Obituary: Jimmy Perry

Jimmy Perry Image copyright Rex Features

Jimmy Perry was best known as the creator of Dad's Army, one of television's most popular, and long running sitcoms.

His 25-year partnership with David Croft also produced It Ain't Half Hot Mum, Hi-de-Hi and You Rang M'Lord?

Much of his writing was based on his own varied work experiences which included a spell as a Butlin's Redcoat.

He also had an encyclopaedic knowledge of music hall, something he used to good effect when he presented the BBC series Turns, which chronicled variety performances from the 1930s and 40s.

Jimmy Perry was born on 20 September 1923 in Barnes, south-west London.

His fascination for the world of showbusiness came at an early age and, while still at school, he had his sights set on becoming a stand up-comedian.

When war broke out in 1939 he was too young for the army so he signed up in his local Home Guard.

Image caption Perry's partnership with Croft began in the early 60s

It was an experience on which he would later draw when he conceived Dad's Army, basing many of the characters on soldiers he met in the ranks.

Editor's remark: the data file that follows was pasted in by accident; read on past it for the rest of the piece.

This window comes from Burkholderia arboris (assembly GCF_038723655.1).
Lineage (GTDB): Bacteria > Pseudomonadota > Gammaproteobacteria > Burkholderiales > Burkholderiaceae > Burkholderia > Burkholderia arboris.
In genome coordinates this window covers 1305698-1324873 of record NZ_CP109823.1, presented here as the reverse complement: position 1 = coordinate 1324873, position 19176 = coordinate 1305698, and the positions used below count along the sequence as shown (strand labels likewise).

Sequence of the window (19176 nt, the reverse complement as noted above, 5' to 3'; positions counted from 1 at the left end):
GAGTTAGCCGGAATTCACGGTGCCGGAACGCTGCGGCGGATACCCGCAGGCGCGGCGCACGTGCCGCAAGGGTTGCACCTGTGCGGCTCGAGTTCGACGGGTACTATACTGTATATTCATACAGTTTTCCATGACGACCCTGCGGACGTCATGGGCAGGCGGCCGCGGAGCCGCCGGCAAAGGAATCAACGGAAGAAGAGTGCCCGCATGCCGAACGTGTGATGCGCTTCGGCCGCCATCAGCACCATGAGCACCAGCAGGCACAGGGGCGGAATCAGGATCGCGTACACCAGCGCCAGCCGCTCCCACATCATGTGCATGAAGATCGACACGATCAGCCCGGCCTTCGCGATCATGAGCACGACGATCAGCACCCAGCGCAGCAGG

He was called up in 1941 and sent to Burma where he became part of a Royal Artillery Concert Party, set up to entertain the troops.

After the war he began training as an actor at Rada, subsidising his studies with spells as a Redcoat at Butlin's holiday camps.

For many years Perry ran the Palace Theatre at Watford as part of a small repertory company that produced a different show each week.

Reservations

Among the aspiring performers who appeared there was Ruth Llewellyn who would later become Ruth Madoc, the indomitable Gladys Pugh in Hi-de-Hi..

In the early 1960s he was playing a series of bit parts in TV comedy and began working on an idea for a sitcom about the Home Guard which he entitled The Fighting Tigers.

Perry showed his idea to TV producer David Croft, who took it to the BBC's head of comedy, Michael Mills.

Image caption The BBC was initially reluctant to produce Dad's Army